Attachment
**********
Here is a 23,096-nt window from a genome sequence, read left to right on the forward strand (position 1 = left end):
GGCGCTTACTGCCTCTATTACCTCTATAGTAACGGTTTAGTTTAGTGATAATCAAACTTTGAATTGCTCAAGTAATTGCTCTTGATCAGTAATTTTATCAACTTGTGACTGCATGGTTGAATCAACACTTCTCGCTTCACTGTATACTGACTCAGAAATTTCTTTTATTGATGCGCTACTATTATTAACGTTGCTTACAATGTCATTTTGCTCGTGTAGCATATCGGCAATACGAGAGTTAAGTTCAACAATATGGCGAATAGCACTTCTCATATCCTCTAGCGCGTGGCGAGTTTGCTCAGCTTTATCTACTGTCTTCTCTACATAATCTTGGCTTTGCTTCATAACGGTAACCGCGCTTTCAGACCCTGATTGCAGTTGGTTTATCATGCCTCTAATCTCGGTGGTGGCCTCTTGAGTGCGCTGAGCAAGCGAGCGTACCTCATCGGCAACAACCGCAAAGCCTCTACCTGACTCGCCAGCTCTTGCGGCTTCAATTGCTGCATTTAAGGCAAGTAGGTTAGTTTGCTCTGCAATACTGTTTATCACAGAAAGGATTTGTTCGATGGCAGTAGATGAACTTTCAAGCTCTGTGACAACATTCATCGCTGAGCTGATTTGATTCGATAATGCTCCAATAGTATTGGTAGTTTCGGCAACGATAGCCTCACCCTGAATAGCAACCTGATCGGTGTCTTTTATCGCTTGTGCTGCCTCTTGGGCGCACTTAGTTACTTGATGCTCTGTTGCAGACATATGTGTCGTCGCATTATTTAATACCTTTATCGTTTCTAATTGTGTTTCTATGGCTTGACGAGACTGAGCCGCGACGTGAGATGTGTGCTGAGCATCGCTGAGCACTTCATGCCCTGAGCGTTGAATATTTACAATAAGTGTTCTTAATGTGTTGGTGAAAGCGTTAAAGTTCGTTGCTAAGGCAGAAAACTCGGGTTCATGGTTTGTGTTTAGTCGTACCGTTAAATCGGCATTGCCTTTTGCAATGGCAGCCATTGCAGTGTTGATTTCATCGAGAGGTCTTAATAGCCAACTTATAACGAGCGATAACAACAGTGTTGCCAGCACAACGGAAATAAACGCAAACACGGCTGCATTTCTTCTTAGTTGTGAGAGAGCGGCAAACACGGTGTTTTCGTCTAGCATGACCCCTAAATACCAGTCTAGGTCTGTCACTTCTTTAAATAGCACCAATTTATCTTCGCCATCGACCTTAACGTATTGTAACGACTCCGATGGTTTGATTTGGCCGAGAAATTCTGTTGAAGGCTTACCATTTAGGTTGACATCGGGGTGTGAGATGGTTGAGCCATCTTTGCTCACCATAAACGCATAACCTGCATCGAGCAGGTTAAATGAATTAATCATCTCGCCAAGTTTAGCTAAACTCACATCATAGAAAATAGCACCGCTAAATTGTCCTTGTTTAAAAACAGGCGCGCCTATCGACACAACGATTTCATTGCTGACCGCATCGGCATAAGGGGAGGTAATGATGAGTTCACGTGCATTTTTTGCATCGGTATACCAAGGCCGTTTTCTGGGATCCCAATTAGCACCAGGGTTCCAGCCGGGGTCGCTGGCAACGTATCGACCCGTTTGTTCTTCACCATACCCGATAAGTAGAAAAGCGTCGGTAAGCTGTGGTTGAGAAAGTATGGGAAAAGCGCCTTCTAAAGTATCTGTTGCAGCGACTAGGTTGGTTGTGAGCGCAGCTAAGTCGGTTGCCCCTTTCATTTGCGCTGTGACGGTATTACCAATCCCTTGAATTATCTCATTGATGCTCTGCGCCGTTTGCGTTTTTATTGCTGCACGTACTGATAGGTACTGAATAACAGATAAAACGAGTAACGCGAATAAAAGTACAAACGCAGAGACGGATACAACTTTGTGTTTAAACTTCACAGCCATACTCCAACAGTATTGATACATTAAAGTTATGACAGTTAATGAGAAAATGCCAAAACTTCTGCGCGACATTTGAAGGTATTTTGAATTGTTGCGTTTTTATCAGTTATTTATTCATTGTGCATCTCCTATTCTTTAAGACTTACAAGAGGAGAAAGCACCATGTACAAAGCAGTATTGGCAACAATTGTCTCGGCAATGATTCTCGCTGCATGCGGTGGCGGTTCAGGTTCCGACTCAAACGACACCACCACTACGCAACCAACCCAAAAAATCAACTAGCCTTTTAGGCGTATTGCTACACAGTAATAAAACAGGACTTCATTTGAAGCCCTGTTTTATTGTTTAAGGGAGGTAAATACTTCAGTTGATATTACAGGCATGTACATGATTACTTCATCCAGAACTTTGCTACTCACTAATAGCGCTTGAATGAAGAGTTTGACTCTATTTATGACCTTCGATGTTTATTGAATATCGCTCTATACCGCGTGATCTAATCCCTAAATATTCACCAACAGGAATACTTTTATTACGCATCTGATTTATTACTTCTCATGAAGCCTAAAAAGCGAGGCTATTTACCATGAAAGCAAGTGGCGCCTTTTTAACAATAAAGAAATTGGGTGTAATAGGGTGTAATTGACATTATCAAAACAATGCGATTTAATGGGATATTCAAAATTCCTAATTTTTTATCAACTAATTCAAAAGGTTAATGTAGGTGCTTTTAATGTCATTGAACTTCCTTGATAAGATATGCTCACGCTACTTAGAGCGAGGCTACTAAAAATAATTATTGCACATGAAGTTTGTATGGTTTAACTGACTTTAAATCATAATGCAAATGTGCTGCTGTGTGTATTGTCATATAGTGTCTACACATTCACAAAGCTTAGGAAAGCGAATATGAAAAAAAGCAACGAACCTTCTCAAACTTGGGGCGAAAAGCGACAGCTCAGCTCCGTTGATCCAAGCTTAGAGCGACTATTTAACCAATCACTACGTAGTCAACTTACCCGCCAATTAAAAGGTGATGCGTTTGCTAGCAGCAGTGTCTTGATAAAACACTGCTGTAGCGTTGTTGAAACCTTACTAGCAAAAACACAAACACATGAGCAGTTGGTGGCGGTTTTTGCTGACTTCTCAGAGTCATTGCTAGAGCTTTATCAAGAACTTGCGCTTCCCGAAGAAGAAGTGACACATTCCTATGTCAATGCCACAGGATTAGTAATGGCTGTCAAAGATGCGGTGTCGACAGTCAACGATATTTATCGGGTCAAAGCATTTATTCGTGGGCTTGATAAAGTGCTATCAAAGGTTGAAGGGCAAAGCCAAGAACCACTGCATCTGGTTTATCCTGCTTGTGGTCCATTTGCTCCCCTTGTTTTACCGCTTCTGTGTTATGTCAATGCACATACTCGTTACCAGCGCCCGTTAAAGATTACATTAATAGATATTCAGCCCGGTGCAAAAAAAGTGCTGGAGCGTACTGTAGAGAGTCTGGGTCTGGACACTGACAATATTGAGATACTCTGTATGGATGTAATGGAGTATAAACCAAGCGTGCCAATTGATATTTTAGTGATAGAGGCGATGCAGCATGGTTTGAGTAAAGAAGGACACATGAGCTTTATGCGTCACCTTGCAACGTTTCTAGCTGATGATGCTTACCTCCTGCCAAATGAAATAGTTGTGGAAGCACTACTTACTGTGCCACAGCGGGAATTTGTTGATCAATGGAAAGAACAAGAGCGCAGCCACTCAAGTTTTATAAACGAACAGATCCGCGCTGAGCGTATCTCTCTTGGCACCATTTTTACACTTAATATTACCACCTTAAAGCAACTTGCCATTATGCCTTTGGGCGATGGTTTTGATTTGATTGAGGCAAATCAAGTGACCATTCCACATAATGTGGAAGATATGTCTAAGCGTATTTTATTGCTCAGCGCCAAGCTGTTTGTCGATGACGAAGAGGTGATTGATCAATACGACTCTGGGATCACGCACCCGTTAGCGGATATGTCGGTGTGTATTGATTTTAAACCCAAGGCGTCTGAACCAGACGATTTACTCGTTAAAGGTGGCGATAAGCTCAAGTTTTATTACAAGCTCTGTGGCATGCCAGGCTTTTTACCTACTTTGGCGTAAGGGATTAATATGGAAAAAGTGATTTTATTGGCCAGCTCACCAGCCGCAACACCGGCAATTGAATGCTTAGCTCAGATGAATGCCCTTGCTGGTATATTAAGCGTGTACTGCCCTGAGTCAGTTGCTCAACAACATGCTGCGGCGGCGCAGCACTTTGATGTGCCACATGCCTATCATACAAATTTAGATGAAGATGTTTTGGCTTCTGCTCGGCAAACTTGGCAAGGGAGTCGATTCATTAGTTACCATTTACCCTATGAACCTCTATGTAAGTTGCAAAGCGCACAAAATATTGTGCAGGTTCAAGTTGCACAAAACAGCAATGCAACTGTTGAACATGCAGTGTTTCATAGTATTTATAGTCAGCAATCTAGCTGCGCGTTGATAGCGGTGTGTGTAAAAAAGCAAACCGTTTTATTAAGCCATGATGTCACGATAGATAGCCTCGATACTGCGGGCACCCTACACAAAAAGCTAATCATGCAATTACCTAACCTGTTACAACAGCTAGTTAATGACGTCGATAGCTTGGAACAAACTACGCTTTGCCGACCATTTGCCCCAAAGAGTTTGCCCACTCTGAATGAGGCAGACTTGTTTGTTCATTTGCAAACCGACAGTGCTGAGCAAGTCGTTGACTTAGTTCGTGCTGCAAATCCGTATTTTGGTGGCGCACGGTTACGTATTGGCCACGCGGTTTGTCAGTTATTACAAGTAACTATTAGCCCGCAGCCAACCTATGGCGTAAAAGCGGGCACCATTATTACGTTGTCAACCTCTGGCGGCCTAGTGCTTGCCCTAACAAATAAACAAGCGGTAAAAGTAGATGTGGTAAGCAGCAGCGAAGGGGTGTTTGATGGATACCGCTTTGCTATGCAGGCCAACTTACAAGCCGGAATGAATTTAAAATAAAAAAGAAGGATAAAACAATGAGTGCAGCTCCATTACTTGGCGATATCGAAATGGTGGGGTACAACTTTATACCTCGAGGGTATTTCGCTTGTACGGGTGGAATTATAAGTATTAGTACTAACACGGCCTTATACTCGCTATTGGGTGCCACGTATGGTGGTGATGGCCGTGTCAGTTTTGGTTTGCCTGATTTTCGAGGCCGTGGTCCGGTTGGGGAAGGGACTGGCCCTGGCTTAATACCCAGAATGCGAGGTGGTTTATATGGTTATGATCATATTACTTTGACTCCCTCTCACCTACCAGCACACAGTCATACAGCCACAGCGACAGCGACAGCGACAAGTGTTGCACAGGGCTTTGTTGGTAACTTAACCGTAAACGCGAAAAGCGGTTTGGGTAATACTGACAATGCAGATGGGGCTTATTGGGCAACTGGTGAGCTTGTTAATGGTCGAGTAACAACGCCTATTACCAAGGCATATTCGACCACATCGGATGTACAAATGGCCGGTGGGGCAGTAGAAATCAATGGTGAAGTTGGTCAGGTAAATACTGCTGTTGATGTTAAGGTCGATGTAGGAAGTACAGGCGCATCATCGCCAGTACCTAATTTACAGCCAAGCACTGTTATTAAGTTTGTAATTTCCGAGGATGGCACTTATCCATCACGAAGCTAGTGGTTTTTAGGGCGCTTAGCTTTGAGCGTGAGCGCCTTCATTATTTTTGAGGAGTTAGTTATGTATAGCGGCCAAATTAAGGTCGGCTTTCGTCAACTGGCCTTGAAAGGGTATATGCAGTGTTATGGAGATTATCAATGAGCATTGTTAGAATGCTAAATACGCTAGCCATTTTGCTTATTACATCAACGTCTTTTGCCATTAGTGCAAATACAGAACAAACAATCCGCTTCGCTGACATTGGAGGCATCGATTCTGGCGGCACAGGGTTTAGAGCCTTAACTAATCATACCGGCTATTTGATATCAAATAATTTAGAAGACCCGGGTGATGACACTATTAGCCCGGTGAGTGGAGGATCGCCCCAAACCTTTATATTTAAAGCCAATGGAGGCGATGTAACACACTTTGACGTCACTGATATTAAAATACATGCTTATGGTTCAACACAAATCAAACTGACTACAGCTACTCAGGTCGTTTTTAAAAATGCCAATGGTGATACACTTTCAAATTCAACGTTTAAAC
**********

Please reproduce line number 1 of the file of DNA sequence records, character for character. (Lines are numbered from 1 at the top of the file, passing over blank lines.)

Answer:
Here is a 23,096-nt window from a genome sequence, read left to right on the forward strand (position 1 = left end):